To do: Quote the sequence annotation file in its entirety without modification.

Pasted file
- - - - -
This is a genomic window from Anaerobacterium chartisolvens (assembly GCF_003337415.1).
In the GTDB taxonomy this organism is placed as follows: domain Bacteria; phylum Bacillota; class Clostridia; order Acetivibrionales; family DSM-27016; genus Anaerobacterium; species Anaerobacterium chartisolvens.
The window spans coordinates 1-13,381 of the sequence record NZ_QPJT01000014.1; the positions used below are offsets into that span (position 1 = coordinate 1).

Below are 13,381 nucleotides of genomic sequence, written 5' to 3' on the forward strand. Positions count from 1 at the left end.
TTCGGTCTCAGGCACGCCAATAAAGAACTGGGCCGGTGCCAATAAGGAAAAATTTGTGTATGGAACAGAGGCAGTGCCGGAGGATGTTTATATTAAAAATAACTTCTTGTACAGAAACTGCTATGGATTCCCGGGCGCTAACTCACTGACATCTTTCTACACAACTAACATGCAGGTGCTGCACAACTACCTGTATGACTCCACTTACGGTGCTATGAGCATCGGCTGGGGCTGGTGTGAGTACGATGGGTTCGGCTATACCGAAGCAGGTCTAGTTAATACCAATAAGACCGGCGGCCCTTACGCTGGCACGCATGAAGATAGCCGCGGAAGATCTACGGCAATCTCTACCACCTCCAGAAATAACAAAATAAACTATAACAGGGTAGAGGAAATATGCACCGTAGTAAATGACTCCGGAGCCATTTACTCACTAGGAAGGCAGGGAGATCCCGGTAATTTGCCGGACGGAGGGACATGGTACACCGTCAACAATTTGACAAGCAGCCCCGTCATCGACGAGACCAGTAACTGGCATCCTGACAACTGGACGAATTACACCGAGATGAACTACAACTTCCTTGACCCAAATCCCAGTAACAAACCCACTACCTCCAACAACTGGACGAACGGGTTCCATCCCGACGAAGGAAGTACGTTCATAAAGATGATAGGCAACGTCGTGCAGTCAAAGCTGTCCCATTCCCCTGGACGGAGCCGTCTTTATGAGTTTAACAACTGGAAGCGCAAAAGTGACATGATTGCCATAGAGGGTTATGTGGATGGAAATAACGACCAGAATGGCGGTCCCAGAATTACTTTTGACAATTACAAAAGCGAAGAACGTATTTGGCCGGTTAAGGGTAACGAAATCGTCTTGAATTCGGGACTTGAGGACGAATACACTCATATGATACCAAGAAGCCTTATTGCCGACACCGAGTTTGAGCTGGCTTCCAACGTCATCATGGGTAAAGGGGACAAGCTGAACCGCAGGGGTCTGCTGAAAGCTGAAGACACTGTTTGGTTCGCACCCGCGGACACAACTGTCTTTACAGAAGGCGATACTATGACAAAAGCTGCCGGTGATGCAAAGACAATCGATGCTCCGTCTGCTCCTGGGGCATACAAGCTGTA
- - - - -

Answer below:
This is a genomic window from Anaerobacterium chartisolvens (assembly GCF_003337415.1).
In the GTDB taxonomy this organism is placed as follows: domain Bacteria; phylum Bacillota; class Clostridia; order Acetivibrionales; family DSM-27016; genus Anaerobacterium; species Anaerobacterium chartisolvens.
The window spans coordinates 1-13,381 of the sequence record NZ_QPJT01000014.1; the positions used below are offsets into that span (position 1 = coordinate 1).

Below are 13,381 nucleotides of genomic sequence, written 5' to 3' on the forward strand. Positions count from 1 at the left end.
TTCGGTCTCAGGCACGCCAATAAAGAACTGGGCCGGTGCCAATAAGGAAAAATTTGTGTATGGAACAGAGGCAGTGCCGGAGGATGTTTATATTAAAAATAACTTCTTGTACAGAAACTGCTATGGATTCCCGGGCGCTAACTCACTGACATCTTTCTACACAACTAACATGCAGGTGCTGCACAACTACCTGTATGACTCCACTTACGGTGCTATGAGCATCGGCTGGGGCTGGTGTGAGTACGATGGGTTCGGCTATACCGAAGCAGGTCTAGTTAATACCAATAAGACCGGCGGCCCTTACGCTGGCACGCATGAAGATAGCCGCGGAAGATCTACGGCAATCTCTACCACCTCCAGAAATAACAAAATAAACTATAACAGGGTAGAGGAAATATGCACCGTAGTAAATGACTCCGGAGCCATTTACTCACTAGGAAGGCAGGGAGATCCCGGTAATTTGCCGGACGGAGGGACATGGTACACCGTCAACAATTTGACAAGCAGCCCCGTCATCGACGAGACCAGTAACTGGCATCCTGACAACTGGACGAATTACACCGAGATGAACTACAACTTCCTTGACCCAAATCCCAGTAACAAACCCACTACCTCCAACAACTGGACGAACGGGTTCCATCCCGACGAAGGAAGTACGTTCATAAAGATGATAGGCAACGTCGTGCAGTCAAAGCTGTCCCATTCCCCTGGACGGAGCCGTCTTTATGAGTTTAACAACTGGAAGCGCAAAAGTGACATGATTGCCATAGAGGGTTATGTGGATGGAAATAACGACCAGAATGGCGGTCCCAGAATTACTTTTGACAATTACAAAAGCGAAGAACGTATTTGGCCGGTTAAGGGTAACGAAATCGTCTTGAATTCGGGACTTGAGGACGAATACACTCATATGATACCAAGAAGCCTTATTGCCGACACCGAGTTTGAGCTGGCTTCCAACGTCATCATGGGTAAAGGGGACAAGCTGAACCGCAGGGGTCTGCTGAAAGCTGAAGACACTGTTTGGTTCGCACCCGCGGACACAACTGTCTTTACAGAAGGCGATACTATGACAAAAGCTGCCGGTGATGCAAAGACAATCGATGCTCCGTCTGCTCCTGGGGCATACAAGCTGTA